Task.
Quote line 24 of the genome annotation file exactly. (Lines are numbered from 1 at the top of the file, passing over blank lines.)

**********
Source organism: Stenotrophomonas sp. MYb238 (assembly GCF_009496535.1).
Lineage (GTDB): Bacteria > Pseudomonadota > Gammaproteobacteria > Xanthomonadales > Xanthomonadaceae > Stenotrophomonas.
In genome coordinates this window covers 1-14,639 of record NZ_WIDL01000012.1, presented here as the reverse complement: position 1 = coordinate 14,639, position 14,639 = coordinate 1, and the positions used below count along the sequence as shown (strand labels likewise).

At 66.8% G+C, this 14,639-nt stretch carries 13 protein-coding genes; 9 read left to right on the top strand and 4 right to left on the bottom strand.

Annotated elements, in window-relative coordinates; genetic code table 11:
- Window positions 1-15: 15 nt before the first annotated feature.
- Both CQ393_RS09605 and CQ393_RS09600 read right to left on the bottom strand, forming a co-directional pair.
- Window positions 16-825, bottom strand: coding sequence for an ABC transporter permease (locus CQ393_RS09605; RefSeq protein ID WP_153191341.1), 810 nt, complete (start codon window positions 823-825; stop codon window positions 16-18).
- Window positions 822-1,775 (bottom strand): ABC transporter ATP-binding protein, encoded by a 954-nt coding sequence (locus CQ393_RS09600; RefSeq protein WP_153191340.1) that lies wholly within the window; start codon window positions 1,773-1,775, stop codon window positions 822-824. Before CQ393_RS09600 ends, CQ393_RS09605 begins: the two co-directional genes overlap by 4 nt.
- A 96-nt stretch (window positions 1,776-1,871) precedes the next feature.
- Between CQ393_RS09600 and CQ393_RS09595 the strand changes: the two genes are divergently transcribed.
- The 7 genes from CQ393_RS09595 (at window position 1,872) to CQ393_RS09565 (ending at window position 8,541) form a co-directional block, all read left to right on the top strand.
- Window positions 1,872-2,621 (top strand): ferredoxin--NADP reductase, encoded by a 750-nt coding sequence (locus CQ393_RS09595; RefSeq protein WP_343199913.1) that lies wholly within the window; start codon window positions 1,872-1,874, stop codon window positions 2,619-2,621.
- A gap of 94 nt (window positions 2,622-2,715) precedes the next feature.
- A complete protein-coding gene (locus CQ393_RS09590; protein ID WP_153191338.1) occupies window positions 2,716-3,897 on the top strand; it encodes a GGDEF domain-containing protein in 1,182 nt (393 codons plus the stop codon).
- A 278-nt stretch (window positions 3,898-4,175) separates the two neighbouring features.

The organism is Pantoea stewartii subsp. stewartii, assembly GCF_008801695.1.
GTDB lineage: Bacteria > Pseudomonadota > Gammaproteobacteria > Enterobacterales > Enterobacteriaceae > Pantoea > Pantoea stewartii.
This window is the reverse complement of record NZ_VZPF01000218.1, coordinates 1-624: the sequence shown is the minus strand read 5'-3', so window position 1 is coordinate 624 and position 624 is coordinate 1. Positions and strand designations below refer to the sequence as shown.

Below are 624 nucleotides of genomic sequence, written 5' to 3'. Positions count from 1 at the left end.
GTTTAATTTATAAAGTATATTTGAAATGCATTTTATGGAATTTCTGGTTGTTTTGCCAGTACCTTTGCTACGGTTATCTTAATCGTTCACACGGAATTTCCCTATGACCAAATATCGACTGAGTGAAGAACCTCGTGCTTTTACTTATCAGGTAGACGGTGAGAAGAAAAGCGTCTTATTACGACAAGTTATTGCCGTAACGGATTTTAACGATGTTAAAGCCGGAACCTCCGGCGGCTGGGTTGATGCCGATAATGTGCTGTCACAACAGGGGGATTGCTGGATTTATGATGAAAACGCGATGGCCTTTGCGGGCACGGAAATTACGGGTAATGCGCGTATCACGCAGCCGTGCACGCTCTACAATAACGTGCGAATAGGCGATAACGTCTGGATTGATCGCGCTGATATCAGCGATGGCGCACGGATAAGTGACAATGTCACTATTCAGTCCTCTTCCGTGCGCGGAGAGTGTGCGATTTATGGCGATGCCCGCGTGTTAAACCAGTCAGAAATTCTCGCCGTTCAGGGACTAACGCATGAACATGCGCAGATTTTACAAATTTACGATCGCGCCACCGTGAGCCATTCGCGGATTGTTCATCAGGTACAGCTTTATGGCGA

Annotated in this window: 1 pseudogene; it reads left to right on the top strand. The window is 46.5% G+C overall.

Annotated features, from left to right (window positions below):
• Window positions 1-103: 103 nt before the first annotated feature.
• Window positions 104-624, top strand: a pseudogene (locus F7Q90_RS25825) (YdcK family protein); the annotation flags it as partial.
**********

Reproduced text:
• Window positions 1-103: 103 nt before the first annotated feature.